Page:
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Every play is fantastic: A small-city theatre critic’s manifesto

iPhoto caption: Image by Haley Sarfeld.
/By / Mar 29, 2024

I will never see a bad play. 

I will never get bored. Every production will be excellent. Inspired. Fantastic. Garbled lines? No, that’s how it was written in the script. Missed cues? …sorry, was that supposed to be me? My bad. Wait, no, not bad. Never bad. Fantastic

My top priority as a critic will be to furnish every marketing team with as many easily quotable compliments as possible. I’ll do this dutifully and without ambivalence. No artistic director of a professional theatre company will ever feel compelled to text me before breakfast on a Saturday morning, “so, you really hated the show, eh? Not one useable quote,” or follow up – maybe after a gulp of coffee – with, “OK, we found some.” 

I won’t get the jitters. I’ll have no anxiety. I’ll never mute my phone outside the theatre. I will never wonder about the word “professional.”

I will never, ever, ever stray from the press release. I’ll spend hours each week re-arranging boilerplate text into polite blear so I can avoid wasting energy on original thought. In fact, I’ll save time by writing my review before I see the show. I might not bother showing up at all. It’s great! Go see it! You’ll love it! So will I! 

I’ll never sit next to an audience member who’s picking their nose and find it more interesting than the action onstage. I’ll wear a mask for health reasons, not because my face has anything to hide. When my next paycheque comes through, I’ll invest in some hair elastics so I can pull my bangs back and let everyone get a good look at me. Turn up the house lights, please! Someday, I’ll dip into my millions of small-city theatre critic dollars and treat myself to Botox, too, just to ensure that my eyebrows can’t move a millimetre, lest my face be misconstrued as having a less-than-congenial expression. A needle in the forehead can’t be more painful than a three-hour musical, right? Just kidding. Art is painless. Fantastic.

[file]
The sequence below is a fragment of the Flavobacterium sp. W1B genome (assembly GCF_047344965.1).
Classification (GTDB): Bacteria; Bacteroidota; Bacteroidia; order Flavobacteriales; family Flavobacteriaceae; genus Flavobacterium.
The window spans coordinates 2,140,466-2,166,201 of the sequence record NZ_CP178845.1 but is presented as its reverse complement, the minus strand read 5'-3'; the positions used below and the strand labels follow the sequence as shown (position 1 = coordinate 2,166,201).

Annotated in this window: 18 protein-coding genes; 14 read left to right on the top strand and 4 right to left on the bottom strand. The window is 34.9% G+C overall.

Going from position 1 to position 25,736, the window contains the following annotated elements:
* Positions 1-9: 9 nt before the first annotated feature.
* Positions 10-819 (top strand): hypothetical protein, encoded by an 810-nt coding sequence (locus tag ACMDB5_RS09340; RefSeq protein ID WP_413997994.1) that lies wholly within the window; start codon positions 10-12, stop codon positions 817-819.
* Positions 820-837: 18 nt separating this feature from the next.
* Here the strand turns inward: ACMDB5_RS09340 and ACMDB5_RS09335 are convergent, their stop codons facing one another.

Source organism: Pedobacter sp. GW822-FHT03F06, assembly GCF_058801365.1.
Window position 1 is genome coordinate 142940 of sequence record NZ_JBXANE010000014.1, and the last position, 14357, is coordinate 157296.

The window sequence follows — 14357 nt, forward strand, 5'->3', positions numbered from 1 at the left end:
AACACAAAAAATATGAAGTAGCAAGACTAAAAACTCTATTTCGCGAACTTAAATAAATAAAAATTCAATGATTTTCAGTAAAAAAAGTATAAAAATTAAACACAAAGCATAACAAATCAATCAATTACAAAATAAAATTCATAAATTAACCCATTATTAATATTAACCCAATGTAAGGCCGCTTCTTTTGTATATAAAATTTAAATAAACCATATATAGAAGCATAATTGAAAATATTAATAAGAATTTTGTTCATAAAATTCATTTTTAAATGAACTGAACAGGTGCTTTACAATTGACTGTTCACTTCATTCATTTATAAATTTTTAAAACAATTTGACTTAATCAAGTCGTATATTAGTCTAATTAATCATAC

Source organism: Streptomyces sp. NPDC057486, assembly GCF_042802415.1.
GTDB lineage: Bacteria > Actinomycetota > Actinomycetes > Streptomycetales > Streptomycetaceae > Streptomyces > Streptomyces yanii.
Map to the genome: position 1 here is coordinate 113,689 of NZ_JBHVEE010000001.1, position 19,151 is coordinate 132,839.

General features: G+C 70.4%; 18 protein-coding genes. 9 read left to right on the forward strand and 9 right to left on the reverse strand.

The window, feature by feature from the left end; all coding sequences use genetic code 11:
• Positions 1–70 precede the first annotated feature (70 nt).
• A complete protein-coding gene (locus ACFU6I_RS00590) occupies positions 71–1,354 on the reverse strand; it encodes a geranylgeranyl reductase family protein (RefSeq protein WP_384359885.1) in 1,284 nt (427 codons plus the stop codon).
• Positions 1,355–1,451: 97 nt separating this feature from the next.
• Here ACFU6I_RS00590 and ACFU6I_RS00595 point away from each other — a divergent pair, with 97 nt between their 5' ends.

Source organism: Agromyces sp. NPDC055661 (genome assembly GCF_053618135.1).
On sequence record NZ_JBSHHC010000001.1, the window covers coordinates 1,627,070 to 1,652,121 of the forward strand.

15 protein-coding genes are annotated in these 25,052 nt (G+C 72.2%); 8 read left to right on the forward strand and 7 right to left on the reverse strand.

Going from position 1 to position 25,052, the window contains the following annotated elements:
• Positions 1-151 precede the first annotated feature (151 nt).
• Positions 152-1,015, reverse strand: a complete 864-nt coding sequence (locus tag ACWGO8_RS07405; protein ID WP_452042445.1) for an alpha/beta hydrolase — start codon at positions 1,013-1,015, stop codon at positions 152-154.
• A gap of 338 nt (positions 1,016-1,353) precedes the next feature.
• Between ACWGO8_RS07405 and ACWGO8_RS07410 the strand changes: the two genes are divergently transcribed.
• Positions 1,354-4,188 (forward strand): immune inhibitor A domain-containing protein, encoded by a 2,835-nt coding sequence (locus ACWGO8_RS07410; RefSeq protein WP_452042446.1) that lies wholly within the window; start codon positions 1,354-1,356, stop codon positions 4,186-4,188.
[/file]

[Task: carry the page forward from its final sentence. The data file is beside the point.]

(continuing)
Somebody help me out here. Do you want a reviewer, or do you want a marketing person? You can hire me as a marketing person, you know. That’s a job I can do. I have a whole portfolio for that and I charge market rates. But – and I’m just thinking out loud – maybe don’t invite me as a critic if you don’t want a critic at your show.

I do prefer being a critic, though. I’ve been a critic for many years. In fact, my first two reviews were published in 2006. The objects of my analysis were classic works of literature: Nancy McArthur’s The Plant That Ate Dirty Socks and Mary Pope Osborne’s Magic Tree House: Dinosaurs Before Dark

I was in grade four, I had a gig with the school newsletter, and I was living the dream. 

After achieving such lofty journalistic success, I decided to lay low for a while and develop my craft. At the age of nine, I zipped up my pencil case and took a sabbatical from public life as a critic – though I made sure, especially in my teen years, to uphold a robust practice of criticism in my private life.

Seventeen years later, I returned to the glamorous profession of public criticism, trading my well-loved chapter books for tickets to local theatre productions. Since then, I’ve been writing weekly articles for a theatre blog in Kingston. Last summer, I popped over to Toronto to participate in the New Young Reviewers program with the Toronto Fringe. This winter, a local newspaper hired me as their resident theatre critic.

My local scene’s tight-knittedness can feel like a homemade sweater – a thoughtful gift, sure, but a scratchy one, and often clingy in the wrong places.